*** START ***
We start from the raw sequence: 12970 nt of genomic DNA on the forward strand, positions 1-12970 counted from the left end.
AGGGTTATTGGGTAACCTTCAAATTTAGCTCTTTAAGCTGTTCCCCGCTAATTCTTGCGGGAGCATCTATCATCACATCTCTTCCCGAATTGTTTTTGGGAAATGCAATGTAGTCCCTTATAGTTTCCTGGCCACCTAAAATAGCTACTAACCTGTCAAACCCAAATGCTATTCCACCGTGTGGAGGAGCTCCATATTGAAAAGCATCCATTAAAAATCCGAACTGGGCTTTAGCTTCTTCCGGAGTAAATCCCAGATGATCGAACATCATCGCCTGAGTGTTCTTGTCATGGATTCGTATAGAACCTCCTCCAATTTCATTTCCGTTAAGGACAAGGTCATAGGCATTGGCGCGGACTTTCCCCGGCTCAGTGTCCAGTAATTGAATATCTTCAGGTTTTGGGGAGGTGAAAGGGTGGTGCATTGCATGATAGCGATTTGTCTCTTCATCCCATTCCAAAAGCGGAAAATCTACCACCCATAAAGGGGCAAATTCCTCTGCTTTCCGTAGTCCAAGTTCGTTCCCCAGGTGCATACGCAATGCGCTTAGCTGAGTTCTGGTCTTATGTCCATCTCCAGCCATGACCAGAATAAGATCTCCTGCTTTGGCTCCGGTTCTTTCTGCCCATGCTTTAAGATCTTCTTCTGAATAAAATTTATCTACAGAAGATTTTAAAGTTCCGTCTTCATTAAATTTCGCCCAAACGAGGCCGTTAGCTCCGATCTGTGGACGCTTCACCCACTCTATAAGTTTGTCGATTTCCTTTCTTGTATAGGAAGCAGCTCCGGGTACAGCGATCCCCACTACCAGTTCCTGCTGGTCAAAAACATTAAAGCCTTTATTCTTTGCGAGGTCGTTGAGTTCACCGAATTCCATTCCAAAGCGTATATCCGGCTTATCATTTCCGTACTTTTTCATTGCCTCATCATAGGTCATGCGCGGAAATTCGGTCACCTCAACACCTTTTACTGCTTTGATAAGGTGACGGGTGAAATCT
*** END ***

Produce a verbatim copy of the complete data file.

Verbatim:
We start from the raw sequence: 12970 nt of genomic DNA on the forward strand, positions 1-12970 counted from the left end.
AGGGTTATTGGGTAACCTTCAAATTTAGCTCTTTAAGCTGTTCCCCGCTAATTCTTGCGGGAGCATCTATCATCACATCTCTTCCCGAATTGTTTTTGGGAAATGCAATGTAGTCCCTTATAGTTTCCTGGCCACCTAAAATAGCTACTAACCTGTCAAACCCAAATGCTATTCCACCGTGTGGAGGAGCTCCATATTGAAAAGCATCCATTAAAAATCCGAACTGGGCTTTAGCTTCTTCCGGAGTAAATCCCAGATGATCGAACATCATCGCCTGAGTGTTCTTGTCATGGATTCGTATAGAACCTCCTCCAATTTCATTTCCGTTAAGGACAAGGTCATAGGCATTGGCGCGGACTTTCCCCGGCTCAGTGTCCAGTAATTGAATATCTTCAGGTTTTGGGGAGGTGAAAGGGTGGTGCATTGCATGATAGCGATTTGTCTCTTCATCCCATTCCAAAAGCGGAAAATCTACCACCCATAAAGGGGCAAATTCCTCTGCTTTCCGTAGTCCAAGTTCGTTCCCCAGGTGCATACGCAATGCGCTTAGCTGAGTTCTGGTCTTATGTCCATCTCCAGCCATGACCAGAATAAGATCTCCTGCTTTGGCTCCGGTTCTTTCTGCCCATGCTTTAAGATCTTCTTCTGAATAAAATTTATCTACAGAAGATTTTAAAGTTCCGTCTTCATTAAATTTCGCCCAAACGAGGCCGTTAGCTCCGATCTGTGGACGCTTCACCCACTCTATAAGTTTGTCGATTTCCTTTCTTGTATAGGAAGCAGCTCCGGGTACAGCGATCCCCACTACCAGTTCCTGCTGGTCAAAAACATTAAAGCCTTTATTCTTTGCGAGGTCGTTGAGTTCACCGAATTCCATTCCAAAGCGTATATCCGGCTTATCATTTCCGTACTTTTTCATTGCCTCATCATAGGTCATGCGCGGAAATTCGGTCACCTCAACACCTTTTACTGCTTTGATAAGGTGACGGGTGAAATCT